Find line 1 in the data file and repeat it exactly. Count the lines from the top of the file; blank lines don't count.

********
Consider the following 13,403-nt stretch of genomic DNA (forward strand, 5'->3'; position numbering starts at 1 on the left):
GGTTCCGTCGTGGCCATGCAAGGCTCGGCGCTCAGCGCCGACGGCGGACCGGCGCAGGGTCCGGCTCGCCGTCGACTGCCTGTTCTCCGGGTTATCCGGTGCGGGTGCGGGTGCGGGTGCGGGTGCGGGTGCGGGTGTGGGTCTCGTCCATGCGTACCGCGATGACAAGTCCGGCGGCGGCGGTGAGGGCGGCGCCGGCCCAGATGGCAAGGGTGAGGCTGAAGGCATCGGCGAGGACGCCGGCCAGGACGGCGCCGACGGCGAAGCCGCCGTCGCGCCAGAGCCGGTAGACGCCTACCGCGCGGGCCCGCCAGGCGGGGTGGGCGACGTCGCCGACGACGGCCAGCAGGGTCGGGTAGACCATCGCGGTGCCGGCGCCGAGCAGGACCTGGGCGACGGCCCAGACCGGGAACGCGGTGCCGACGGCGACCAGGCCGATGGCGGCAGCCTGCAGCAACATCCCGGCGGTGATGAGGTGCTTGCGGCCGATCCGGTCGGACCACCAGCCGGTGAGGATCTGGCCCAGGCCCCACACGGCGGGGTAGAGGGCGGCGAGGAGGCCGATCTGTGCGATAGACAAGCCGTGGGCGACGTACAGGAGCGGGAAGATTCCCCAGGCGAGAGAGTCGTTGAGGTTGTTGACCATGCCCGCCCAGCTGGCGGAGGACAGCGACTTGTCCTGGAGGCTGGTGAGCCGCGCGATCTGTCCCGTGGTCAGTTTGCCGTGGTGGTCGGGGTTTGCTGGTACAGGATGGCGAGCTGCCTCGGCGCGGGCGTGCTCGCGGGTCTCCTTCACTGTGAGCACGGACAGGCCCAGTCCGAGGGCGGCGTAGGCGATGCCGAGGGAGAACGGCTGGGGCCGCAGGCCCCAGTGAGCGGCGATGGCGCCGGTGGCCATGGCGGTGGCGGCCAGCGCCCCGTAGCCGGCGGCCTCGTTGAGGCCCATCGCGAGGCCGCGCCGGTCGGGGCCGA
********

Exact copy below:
Consider the following 13,403-nt stretch of genomic DNA (forward strand, 5'->3'; position numbering starts at 1 on the left):